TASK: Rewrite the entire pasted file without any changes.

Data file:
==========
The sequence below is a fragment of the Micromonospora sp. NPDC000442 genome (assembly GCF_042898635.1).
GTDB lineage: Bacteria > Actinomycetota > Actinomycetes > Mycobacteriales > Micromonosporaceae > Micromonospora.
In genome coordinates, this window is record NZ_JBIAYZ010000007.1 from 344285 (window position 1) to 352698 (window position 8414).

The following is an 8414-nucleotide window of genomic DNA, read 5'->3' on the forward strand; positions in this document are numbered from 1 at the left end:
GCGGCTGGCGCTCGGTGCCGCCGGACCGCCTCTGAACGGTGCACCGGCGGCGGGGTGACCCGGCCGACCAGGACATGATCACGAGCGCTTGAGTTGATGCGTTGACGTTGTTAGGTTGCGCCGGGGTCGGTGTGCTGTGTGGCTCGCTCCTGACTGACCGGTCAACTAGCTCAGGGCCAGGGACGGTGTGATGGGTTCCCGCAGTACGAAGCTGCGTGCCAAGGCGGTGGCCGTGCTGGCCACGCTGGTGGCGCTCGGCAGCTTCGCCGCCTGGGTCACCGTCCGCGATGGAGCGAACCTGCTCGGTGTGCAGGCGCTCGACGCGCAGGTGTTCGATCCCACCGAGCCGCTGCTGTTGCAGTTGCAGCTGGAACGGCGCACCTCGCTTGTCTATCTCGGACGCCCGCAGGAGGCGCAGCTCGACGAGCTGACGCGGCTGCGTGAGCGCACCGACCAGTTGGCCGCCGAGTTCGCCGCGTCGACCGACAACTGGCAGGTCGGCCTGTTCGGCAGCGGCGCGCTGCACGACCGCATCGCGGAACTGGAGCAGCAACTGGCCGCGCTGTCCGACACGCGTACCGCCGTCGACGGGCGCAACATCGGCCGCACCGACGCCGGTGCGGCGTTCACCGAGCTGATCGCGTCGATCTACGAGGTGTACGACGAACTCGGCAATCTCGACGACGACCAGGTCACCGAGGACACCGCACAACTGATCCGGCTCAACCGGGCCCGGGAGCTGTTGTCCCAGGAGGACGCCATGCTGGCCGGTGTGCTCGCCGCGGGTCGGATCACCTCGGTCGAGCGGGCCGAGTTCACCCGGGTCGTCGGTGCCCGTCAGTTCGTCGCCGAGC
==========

The sequence below is a fragment of the Micromonospora sp. NPDC000442 genome (assembly GCF_042898635.1).
GTDB lineage: Bacteria > Actinomycetota > Actinomycetes > Mycobacteriales > Micromonosporaceae > Micromonospora.
In genome coordinates, this window is record NZ_JBIAYZ010000007.1 from 344285 (window position 1) to 352698 (window position 8414).

The following is an 8414-nucleotide window of genomic DNA, read 5'->3' on the forward strand; positions in this document are numbered from 1 at the left end:
GCGGCTGGCGCTCGGTGCCGCCGGACCGCCTCTGAACGGTGCACCGGCGGCGGGGTGACCCGGCCGACCAGGACATGATCACGAGCGCTTGAGTTGATGCGTTGACGTTGTTAGGTTGCGCCGGGGTCGGTGTGCTGTGTGGCTCGCTCCTGACTGACCGGTCAACTAGCTCAGGGCCAGGGACGGTGTGATGGGTTCCCGCAGTACGAAGCTGCGTGCCAAGGCGGTGGCCGTGCTGGCCACGCTGGTGGCGCTCGGCAGCTTCGCCGCCTGGGTCACCGTCCGCGATGGAGCGAACCTGCTCGGTGTGCAGGCGCTCGACGCGCAGGTGTTCGATCCCACCGAGCCGCTGCTGTTGCAGTTGCAGCTGGAACGGCGCACCTCGCTTGTCTATCTCGGACGCCCGCAGGAGGCGCAGCTCGACGAGCTGACGCGGCTGCGTGAGCGCACCGACCAGTTGGCCGCCGAGTTCGCCGCGTCGACCGACAACTGGCAGGTCGGCCTGTTCGGCAGCGGCGCGCTGCACGACCGCATCGCGGAACTGGAGCAGCAACTGGCCGCGCTGTCCGACACGCGTACCGCCGTCGACGGGCGCAACATCGGCCGCACCGACGCCGGTGCGGCGTTCACCGAGCTGATCGCGTCGATCTACGAGGTGTACGACGAACTCGGCAATCTCGACGACGACCAGGTCACCGAGGACACCGCACAACTGATCCGGCTCAACCGGGCCCGGGAGCTGTTGTCCCAGGAGGACGCCATGCTGGCCGGTGTGCTCGCCGCGGGTCGGATCACCTCGGTCGAGCGGGCCGAGTTCACCCGGGTCGTCGGTGCCCGTCAGTTCGTCGCCGAGC